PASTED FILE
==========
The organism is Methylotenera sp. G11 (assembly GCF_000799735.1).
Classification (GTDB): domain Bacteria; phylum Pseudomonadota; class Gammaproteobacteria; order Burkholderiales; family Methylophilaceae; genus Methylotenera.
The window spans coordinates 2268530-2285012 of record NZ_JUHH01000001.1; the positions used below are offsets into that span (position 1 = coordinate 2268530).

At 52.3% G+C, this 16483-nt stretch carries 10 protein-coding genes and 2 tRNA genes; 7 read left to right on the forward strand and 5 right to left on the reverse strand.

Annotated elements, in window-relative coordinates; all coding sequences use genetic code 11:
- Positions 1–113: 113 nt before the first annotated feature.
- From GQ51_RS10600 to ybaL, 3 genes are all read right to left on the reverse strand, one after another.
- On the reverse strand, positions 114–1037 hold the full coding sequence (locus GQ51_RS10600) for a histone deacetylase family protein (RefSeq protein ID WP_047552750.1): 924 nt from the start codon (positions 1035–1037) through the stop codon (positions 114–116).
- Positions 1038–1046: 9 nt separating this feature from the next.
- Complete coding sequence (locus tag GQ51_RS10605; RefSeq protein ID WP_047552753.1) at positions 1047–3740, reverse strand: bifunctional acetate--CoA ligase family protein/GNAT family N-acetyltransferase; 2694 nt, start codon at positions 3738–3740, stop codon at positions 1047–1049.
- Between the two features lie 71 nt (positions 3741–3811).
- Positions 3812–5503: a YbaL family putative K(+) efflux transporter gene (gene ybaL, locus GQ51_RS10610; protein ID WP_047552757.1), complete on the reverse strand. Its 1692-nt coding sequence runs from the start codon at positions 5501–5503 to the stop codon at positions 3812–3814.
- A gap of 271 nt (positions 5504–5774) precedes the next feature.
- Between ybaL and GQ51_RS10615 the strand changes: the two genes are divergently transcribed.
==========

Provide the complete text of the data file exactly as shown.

The organism is Methylotenera sp. G11 (assembly GCF_000799735.1).
Classification (GTDB): domain Bacteria; phylum Pseudomonadota; class Gammaproteobacteria; order Burkholderiales; family Methylophilaceae; genus Methylotenera.
The window spans coordinates 2268530-2285012 of record NZ_JUHH01000001.1; the positions used below are offsets into that span (position 1 = coordinate 2268530).

At 52.3% G+C, this 16483-nt stretch carries 10 protein-coding genes and 2 tRNA genes; 7 read left to right on the forward strand and 5 right to left on the reverse strand.

Annotated elements, in window-relative coordinates; all coding sequences use genetic code 11:
- Positions 1–113: 113 nt before the first annotated feature.
- From GQ51_RS10600 to ybaL, 3 genes are all read right to left on the reverse strand, one after another.
- On the reverse strand, positions 114–1037 hold the full coding sequence (locus GQ51_RS10600) for a histone deacetylase family protein (RefSeq protein ID WP_047552750.1): 924 nt from the start codon (positions 1035–1037) through the stop codon (positions 114–116).
- Positions 1038–1046: 9 nt separating this feature from the next.
- Complete coding sequence (locus tag GQ51_RS10605; RefSeq protein ID WP_047552753.1) at positions 1047–3740, reverse strand: bifunctional acetate--CoA ligase family protein/GNAT family N-acetyltransferase; 2694 nt, start codon at positions 3738–3740, stop codon at positions 1047–1049.
- Between the two features lie 71 nt (positions 3741–3811).
- Positions 3812–5503: a YbaL family putative K(+) efflux transporter gene (gene ybaL, locus GQ51_RS10610; protein ID WP_047552757.1), complete on the reverse strand. Its 1692-nt coding sequence runs from the start codon at positions 5501–5503 to the stop codon at positions 3812–3814.
- A gap of 271 nt (positions 5504–5774) precedes the next feature.
- Between ybaL and GQ51_RS10615 the strand changes: the two genes are divergently transcribed.